It's a national outrage that many older people with lower incomes and the greatest need for warm homes pay the most for their energy.
Many silver surfers look after themselves, but if you've a gran, gramps, uncle or aunt who isn't so web-savvy – or even if you're just friends with an old chap over the road – why not give them a hand? Here's how...
In this guide...
Switching is no biggie – help them compare
Fear of change is often a big inhibitor to switching. Yet even those worried about switching can still often cut bills just by changing tariffs with their existing firm.
If the cheapest tariff for your gran is with another firm, then remember it's still the same gas, the same electricity, the same pipes and the same safety. The only real change is the price, and who you call.
For the most accurate comparison, you should have their bills in front of you, so you've got exact usage figures. But it can be done without them, based on estimates of house size.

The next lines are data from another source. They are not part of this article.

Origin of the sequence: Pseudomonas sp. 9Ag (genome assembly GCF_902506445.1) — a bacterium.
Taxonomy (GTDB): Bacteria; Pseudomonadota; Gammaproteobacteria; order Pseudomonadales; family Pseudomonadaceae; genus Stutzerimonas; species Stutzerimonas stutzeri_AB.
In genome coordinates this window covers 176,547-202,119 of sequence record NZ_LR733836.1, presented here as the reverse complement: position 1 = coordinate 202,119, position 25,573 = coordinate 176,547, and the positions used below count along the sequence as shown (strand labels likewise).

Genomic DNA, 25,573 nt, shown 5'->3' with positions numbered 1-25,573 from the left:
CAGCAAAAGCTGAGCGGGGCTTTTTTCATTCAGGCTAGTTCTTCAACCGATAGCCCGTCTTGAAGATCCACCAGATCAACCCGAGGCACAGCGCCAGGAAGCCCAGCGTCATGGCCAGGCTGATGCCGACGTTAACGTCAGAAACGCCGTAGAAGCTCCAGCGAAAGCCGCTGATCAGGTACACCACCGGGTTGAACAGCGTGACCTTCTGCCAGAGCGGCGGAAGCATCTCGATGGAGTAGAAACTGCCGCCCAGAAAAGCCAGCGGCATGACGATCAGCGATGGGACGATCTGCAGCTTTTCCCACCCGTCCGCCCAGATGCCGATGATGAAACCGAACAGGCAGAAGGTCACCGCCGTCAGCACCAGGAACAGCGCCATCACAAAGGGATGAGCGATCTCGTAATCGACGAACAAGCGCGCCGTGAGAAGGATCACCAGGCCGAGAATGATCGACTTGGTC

Everyone's cheapest depends on their usage and postcode. Our Cheap Energy Club uses (we hope) plain English to help find your cheapest deal and guide you through the switching process, and gives £30 dual fuel cashback if it can switch you.
Our Top Pick Fixes Comparison will run through your bespoke top deals and after that it monitors the tariff to check it's still cheap and tells you once it isn't.
You can also add a second email address to accounts so you could help your gran set up an account, then get her alerts sent to you too. Do it at registration, or on the account details page if she's already a member.
We've been swamped with positive feedback, such as:
Consider myself money-savvy, but just done your energy supplier swap and saved £548 a year.
I've just saved £745. Thank you!
Try it, and let us know what you think at firstname.lastname@example.org.
Right now some of the cheapest energy deals are fixed tariffs, which lock in the rate you pay for a set time.